Levi & Anor v Bates & Ors 
In Levi & Anor v Bates & Ors  EWCA Civ 206 (12 March 2015) the Claimants and Defendants had both been involved in the running of Leeds United Football Club, the First Claimant having been part of a consortium which consisted of local business people who had stepped in to save the Club when it fell into financial difficulties and the Defendants, part of a consortium which took over the running of the club from them.
The First Defendant had a 76% shareholding in the Second and Third Defendants and through this was in the position of being able to write a column in the match programme and be involved in the announcements from the radio station giving him access to around 100,000 supporters.
During the changes that occurred, to take over control of the club, certain matters arose between the companies ran by the First Claimant and the First Defendant resulting in the First Defendant feeling very aggrieved and angry towards the First Claimant and the Second Claimant’s former husband, who also owned a company, culminating in the court proceedings.
The Claimants pleaded harassment against the Defendants which was not disputed since most of what had been alleged was recorded in document form but the Defendants denied that the words used by them amounted to harassment.
The Second Claimant had been unsuccessful in a harassment action against the Defendants at Leeds County Court before HHJ Gosnell as it was held that all the publications had been targeted at the First Claimant and only on one occasion had the Second Claimant been targeted. The Judge ruled this was not sufficient conduct to amount to harassment under the Protection from Harassment Act 1997 (The Act). In particular he considered that as the allegations numbered (d) and (e) from the list of allegations numbered (a) to (j) before the court did not target the Second Claimant, this did not amount to conduct causing harassment to her.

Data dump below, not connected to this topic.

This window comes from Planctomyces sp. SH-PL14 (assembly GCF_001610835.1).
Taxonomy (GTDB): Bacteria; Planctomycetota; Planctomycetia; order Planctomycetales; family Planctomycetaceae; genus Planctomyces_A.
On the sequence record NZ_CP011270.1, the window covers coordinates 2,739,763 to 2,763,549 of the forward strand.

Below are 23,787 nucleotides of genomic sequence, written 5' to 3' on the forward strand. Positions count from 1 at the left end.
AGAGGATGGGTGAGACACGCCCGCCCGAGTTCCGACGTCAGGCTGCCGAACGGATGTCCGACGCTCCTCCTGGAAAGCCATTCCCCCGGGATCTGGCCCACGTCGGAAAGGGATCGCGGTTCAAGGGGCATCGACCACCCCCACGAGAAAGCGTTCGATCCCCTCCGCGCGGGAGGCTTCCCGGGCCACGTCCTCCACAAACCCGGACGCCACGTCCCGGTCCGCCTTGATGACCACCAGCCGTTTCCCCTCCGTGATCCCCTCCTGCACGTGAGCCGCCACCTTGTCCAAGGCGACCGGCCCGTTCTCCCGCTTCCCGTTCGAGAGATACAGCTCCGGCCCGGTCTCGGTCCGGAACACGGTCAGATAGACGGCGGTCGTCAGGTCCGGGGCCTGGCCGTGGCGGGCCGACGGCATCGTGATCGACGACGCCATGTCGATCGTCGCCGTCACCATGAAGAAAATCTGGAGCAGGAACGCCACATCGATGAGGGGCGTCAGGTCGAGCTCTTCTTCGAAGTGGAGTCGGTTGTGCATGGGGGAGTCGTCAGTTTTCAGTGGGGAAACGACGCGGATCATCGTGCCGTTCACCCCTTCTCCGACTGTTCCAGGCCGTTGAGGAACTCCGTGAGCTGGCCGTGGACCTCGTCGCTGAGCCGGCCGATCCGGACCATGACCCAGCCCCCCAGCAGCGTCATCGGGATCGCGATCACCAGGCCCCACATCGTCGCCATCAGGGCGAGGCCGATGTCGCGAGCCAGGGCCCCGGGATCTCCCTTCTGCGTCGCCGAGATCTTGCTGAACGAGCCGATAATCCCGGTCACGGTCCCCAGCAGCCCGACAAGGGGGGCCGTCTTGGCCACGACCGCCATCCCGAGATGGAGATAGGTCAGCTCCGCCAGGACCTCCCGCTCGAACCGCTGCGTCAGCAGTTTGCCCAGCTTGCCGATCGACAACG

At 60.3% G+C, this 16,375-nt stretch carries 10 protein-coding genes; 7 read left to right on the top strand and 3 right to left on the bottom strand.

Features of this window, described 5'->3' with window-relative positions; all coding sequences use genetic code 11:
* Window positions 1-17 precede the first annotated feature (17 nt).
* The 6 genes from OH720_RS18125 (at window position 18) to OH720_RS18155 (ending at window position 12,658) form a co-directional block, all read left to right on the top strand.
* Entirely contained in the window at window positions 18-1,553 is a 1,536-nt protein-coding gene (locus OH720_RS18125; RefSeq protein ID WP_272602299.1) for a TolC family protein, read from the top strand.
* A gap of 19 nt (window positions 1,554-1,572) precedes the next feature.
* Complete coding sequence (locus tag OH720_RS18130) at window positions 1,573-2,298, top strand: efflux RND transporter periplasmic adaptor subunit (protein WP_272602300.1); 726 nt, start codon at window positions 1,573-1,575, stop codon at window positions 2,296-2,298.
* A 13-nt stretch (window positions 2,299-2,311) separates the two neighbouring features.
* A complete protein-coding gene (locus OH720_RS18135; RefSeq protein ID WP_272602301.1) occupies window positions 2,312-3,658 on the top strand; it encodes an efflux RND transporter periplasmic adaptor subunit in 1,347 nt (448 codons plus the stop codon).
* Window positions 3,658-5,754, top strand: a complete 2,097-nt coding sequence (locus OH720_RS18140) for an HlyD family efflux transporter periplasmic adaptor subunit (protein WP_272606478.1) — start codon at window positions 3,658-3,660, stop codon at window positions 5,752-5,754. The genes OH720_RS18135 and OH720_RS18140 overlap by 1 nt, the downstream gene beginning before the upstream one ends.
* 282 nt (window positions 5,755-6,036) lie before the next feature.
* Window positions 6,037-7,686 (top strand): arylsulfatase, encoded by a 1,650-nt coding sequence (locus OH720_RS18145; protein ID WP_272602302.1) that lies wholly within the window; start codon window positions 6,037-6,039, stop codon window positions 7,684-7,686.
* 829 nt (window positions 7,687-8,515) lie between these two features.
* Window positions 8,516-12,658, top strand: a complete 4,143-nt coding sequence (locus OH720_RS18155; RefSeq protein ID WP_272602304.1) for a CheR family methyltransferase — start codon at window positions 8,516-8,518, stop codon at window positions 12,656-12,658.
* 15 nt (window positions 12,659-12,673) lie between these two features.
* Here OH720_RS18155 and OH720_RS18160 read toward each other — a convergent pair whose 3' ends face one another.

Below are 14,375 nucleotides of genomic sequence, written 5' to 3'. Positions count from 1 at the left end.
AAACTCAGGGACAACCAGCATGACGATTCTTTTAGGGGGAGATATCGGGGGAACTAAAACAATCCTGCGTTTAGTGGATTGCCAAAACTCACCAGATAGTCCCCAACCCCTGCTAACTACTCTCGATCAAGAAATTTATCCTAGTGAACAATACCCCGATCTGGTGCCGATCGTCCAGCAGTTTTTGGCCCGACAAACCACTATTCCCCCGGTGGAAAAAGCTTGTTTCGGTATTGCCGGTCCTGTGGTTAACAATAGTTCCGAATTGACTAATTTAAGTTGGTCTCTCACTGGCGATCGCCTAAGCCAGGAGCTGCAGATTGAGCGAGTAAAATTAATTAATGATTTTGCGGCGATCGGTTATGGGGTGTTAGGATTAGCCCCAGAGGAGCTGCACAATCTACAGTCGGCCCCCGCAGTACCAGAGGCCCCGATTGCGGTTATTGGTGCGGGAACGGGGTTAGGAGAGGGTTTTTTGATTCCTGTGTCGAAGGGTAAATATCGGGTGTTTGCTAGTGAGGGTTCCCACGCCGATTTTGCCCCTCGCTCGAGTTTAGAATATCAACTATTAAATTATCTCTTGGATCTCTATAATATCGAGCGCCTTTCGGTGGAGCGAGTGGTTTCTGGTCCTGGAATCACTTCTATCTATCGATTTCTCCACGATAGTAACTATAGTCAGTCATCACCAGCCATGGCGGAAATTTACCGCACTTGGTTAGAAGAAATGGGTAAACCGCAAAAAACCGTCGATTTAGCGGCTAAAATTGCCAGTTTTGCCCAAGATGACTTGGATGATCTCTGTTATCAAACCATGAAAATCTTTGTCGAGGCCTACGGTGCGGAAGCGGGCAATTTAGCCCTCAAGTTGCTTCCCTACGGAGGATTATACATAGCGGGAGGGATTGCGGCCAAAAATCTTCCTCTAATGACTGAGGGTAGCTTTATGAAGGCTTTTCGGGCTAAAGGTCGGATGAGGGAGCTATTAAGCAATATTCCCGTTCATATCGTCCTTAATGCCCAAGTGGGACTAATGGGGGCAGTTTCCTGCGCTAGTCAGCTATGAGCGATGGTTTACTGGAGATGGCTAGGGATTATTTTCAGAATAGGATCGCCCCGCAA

Lord Justice Briggs in the Court of Appeal listed the allegations numbered (a) to (j) which contained references to various articles written by the First Defendant. The First Claimant had in an earlier action in 2009 successfully sued the First Defendant for libel in respect of those articles in (c) (d) and (e) and had been awarded £50,000 and in these proceedings he relied upon (b) (f) & (h) whereas that ruling had not concerned the Second Claimant and she therefore relied upon on all of the numbered allegations from (a) to (j).
The allegations numbered (d) and (e) had been published to a large circulation of Leeds United Supporters by the First Defendant where he basically asked the supporters to side with him against the First Claimant in a business disagreement between them. He had accused the First Claimant of disreputable conduct and given out his home address in (d) and made reference to the First Claimant’s telephone number being in the book in (e). The First Defendant was well aware that the First Claimant shared his home with his wife, the Second Claimant.
The Court of Appeal Judges considered the concept of “targeting” to be a necessary part of harassment, even though it is not explicitly shown in the Act, which the Courts have interpreted in the following cases:
- “ Thomas v News Group Newspapers Limited  EWCA Civ 1233,  EMLR 78 in which, at paragraph 30, Lord Phillips MR said that “harassment” is generally understood as describing conduct “targeted at an individual”. More recently, in Dowson (and others) v Chief Constable of Northumbria Police  EWHC 2612 (QB), in a passage expressly adopted by the trial judge in the present case, Simon J said that it was essential as a matter of law, for a claim in harassment to proceed, that it be proved (inter alia) that the relevant conduct “is targeted at the claimant”.”
Lord Justice Briggs took the view that any harm to the Claimant must be foreseeable as under s.1 (1)(b) of the Act, the perpetrator must know or be aware that his conduct would amount to harassment and in order to bring a harassment claim for anyone else who is foreseeably harmed by the targeted conduct, they must be a victim of that conduct. In this case the Second Claimant was not a victim because of sympathy with her husband but arising out of the First Defendant’s conduct of inciting supporters in a campaign directed at both the First and Second Claimants and their home, causing her alarm and distress.
Lord Justice Briggs considered that the Judge in the earlier hearing should not have excluded the Second Claimant from the harassment claim based on allegations (d) & (e). This changes the law in respect of “targeting” as it now includes those victims who have been subjected to alarm and distress in circumstances where that would have been objectively foreseeable by the person whose conduct is the subject of the claim.
The Second Claimant’s claim was successful and the Judges awarded her £6,000 damages but dismissed her application for an injunction.